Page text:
Cubans have a special privilege that is not given to other immigrants.
Because of the Cuban Adjustment Act of 1966 once Cubans are allowed to live in the United States and become legal permanent residents when they set foot on American soil. For fear of this privilege being taken away since the US renewed “public relations” with Cuba in 2014, there was an increase in Cuban immigration to the United States in 2015. In December thousands of undocumented Cubans embarked on a dangerous trip across eight countries to the United States’ southern border. This trip continued through January of this year. Cuba’s recent attempts to strengthen its economy allowed Cubans to sell their property, which enabled many Cubans to sell in order to get the necessary finances to make the journey.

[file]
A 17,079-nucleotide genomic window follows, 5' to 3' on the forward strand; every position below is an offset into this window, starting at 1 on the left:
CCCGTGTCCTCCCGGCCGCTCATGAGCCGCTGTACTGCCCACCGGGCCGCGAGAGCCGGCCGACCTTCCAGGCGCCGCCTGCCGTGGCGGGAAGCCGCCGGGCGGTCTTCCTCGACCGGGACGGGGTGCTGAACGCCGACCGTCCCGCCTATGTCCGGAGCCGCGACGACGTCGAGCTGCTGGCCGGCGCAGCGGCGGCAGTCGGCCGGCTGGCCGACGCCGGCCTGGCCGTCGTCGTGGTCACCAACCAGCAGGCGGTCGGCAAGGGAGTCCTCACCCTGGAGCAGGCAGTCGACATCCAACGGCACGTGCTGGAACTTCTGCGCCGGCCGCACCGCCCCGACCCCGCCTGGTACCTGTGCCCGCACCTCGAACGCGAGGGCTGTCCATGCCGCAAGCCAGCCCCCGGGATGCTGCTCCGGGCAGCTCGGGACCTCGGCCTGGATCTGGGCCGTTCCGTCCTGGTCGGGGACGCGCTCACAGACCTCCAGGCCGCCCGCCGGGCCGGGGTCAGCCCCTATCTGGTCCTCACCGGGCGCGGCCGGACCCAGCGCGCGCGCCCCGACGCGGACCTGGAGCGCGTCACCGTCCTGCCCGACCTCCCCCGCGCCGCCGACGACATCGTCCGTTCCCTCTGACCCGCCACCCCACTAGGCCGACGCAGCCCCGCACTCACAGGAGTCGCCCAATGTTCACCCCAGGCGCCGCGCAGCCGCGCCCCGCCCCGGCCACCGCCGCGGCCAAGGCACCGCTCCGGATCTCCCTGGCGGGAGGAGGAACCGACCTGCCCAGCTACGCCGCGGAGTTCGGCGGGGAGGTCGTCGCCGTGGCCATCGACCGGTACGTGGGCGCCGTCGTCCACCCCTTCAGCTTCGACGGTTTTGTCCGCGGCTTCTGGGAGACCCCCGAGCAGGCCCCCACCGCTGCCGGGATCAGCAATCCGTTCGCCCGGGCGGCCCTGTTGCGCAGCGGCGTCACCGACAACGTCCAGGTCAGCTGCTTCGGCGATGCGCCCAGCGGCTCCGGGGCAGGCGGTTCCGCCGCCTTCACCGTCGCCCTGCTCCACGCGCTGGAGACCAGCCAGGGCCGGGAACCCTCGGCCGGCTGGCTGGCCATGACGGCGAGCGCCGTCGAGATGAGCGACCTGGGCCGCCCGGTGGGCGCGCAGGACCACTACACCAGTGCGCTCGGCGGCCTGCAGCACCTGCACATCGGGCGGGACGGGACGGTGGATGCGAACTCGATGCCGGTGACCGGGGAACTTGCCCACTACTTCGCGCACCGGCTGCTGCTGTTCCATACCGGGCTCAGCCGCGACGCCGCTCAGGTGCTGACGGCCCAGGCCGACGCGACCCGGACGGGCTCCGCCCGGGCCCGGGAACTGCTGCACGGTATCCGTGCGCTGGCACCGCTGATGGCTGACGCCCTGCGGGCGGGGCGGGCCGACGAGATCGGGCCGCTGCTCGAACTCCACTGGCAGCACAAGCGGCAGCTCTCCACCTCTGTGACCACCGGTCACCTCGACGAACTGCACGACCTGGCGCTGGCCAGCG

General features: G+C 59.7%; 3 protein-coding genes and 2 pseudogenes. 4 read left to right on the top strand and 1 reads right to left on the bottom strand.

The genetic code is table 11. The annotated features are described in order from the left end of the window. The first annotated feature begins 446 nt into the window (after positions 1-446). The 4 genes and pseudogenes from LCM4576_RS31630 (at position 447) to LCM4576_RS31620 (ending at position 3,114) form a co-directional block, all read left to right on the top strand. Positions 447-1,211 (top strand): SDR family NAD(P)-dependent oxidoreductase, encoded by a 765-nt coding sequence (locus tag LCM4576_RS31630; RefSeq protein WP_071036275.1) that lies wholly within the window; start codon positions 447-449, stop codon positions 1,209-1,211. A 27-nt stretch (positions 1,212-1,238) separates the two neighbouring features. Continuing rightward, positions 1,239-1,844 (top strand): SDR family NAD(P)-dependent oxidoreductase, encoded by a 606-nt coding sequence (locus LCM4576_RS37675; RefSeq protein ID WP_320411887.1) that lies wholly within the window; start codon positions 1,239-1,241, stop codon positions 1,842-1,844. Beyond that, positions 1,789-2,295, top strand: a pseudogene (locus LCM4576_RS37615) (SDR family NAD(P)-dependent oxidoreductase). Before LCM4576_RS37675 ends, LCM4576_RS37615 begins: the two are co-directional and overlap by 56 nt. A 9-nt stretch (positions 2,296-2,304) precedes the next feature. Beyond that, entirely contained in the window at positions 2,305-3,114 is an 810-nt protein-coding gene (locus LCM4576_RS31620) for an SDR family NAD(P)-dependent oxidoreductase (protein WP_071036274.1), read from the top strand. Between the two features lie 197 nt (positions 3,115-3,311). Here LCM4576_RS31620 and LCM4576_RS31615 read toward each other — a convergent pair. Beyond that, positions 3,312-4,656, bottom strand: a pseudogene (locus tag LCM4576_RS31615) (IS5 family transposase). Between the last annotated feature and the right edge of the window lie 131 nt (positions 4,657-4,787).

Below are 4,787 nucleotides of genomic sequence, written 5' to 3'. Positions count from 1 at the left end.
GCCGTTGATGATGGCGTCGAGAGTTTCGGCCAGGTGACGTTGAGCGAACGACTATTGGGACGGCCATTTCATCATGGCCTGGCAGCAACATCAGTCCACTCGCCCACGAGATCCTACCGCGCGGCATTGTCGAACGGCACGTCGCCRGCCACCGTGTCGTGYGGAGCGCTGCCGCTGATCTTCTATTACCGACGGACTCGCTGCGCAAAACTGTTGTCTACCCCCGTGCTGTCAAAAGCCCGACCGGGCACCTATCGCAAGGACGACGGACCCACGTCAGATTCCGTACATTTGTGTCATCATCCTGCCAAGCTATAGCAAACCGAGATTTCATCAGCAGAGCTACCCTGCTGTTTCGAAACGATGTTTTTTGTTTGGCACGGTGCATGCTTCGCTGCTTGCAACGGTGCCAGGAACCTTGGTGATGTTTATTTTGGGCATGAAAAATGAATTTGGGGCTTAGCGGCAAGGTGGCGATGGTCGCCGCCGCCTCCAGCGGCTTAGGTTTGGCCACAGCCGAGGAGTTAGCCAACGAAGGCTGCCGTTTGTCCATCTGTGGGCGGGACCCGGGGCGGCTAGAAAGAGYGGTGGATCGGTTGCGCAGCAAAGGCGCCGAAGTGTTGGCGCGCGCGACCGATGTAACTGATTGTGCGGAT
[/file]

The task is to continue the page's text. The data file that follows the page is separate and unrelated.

It is a long route through the eight Central American countries to the US southern border through Mexico.
With this alternate trip, Cubans avoid having to cross through Florida Straits, where many have lost their lives or have risked turning back if caught by the Coast Guard, according to the “wet foot, dry foot” policy.
While some countries helped the Cubans make the journey by offering shelter and food, others opposed, denying their pass, holding them up at the border with tear gas and violence. The countries that supported the travelers stated that this was a one-time agreement.
Despite the physical and mental struggle of the trip, many Cubans continued their journey in hopes of starting a new life in the United States.